The true meaning of Labor Day
It’s all about working stiffs
So today is Labor Day, the holiday that’s all about finishing off the summer with a final big barbecue, and lots of big back-to-school sales … or, at least, that’s what it seems to be about for most people.
I wonder how many people actually take some time out of their holiday to think about what it originally meant – honoring working people and celebrating the benefits that labor unions brought to them.
The history hasn’t always been pretty, and there were some ugly incidents along the way. But the unions did manage to win benefits that many workers today take for granted, such as a 40-hour work week, safety regulations, prohibitions against child labor, pension plans, and medical benefits. Even workers who have never been near a union have gained from the work of unions.
Sure, especially in recent times, unions have become weaker – only a small fraction of the American workforce is currently represented by unions. And some unions have gone beyond their original purpose, insuring fair treatment of workers, into political activities that serve the purpose of union leadership. On a national level, the union that I belong to, the American Federation of Teachers, is one of the worst, lobbying against such things as school vouchers and merit-based teacher pay.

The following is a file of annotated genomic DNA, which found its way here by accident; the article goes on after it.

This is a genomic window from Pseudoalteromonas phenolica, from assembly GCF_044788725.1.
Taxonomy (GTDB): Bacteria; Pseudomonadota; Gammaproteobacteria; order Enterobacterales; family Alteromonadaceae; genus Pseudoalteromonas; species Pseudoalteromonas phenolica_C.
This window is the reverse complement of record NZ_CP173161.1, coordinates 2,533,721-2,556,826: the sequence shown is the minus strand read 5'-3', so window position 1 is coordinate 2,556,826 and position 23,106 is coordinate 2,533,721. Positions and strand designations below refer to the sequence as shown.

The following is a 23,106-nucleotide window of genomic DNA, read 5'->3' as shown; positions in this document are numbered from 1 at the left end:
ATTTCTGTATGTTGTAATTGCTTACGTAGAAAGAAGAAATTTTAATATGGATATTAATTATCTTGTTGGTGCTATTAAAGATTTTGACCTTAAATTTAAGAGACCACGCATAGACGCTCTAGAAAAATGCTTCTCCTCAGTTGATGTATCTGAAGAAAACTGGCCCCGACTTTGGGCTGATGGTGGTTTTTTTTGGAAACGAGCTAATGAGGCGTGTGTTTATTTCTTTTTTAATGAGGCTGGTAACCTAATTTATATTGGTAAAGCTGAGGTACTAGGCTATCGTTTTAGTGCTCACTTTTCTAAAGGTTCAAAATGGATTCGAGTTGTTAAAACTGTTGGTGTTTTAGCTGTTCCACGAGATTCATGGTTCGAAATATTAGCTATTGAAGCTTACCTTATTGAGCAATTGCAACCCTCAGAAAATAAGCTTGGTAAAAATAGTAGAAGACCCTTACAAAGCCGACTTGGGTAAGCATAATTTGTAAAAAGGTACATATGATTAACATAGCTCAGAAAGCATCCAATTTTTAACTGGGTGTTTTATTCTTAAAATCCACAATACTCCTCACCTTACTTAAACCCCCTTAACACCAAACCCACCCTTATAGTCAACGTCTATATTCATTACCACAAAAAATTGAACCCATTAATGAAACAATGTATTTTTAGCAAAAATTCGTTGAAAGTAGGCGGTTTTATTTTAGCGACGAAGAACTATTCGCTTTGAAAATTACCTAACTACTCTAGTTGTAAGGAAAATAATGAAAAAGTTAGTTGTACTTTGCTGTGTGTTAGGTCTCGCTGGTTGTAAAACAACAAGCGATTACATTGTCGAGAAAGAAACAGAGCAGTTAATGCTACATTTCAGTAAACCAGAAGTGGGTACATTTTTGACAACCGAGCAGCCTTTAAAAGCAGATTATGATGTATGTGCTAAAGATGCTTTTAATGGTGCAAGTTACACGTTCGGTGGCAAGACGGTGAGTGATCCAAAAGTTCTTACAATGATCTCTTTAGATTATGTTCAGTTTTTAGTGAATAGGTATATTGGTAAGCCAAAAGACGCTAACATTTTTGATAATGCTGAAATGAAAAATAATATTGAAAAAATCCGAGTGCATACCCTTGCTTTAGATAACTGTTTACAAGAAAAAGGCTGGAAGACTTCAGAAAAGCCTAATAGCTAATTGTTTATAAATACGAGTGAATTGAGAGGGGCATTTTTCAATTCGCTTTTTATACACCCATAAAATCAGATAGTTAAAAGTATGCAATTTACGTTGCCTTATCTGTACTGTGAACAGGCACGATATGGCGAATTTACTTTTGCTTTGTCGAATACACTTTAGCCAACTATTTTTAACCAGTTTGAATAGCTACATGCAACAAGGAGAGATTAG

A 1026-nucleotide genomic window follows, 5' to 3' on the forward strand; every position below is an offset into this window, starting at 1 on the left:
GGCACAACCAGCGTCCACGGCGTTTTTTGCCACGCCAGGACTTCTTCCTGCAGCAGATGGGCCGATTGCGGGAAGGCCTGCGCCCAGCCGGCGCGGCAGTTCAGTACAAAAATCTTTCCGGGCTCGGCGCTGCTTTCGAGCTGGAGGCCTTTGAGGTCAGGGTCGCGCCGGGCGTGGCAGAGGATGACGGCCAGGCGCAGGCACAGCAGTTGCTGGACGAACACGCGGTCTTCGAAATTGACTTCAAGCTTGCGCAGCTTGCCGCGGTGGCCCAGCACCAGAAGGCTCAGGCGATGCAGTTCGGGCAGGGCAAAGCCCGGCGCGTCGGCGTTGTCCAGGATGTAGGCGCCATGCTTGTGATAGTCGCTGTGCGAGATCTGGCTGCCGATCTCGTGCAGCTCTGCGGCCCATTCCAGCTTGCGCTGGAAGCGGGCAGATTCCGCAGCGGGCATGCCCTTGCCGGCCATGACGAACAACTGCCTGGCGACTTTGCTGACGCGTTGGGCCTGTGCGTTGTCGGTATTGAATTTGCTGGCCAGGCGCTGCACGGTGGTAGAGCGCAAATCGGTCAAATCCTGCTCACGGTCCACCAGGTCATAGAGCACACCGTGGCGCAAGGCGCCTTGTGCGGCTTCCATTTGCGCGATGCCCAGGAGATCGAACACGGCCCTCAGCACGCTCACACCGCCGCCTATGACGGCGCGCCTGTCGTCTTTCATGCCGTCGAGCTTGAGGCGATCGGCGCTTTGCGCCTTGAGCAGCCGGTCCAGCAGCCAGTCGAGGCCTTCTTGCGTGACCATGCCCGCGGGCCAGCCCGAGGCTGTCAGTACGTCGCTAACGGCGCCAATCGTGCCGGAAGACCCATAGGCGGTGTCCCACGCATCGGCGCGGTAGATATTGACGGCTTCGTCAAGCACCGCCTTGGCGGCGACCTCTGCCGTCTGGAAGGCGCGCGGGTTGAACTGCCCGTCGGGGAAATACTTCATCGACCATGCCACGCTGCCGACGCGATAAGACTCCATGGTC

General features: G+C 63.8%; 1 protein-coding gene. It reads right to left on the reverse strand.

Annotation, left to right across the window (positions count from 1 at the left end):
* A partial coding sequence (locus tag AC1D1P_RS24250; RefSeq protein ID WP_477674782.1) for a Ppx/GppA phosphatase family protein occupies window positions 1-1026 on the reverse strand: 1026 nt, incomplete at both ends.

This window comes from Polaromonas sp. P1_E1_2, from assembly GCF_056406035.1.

However, on a local level, the union has done good by me. When I first hired on as adjunct (i.e. part-time) faculty at the community college, there was no union, and instructors, especially part-timers, were poorly treated and powerless. Shortly after I was hired, the union came in, and since then I have gained benefits that, I am told, part-time faculty simply DO NOT get in most places.
I am entitled to health, dental, and vision benefits, with the share that my employer pays increasing according to how many hours I work. I have a small employer-paid life insurance policy with the opportunity to buy more coverage at a good rate if I wish. I have personal leave and sick leave proportional to the number of hours I work – roughly a half-week per term of personal leave, and a week and a half of sick leave. I have some job protection: If my contract is not renewed, my employer must explain clearly why, and if I don’t like that explanation, I can request arbitration.
So the union has been good to me, and every time I hear of someone whose employer has been unfair, I am glad that I have the union for my protection. I understand the true meaning of Labor Day.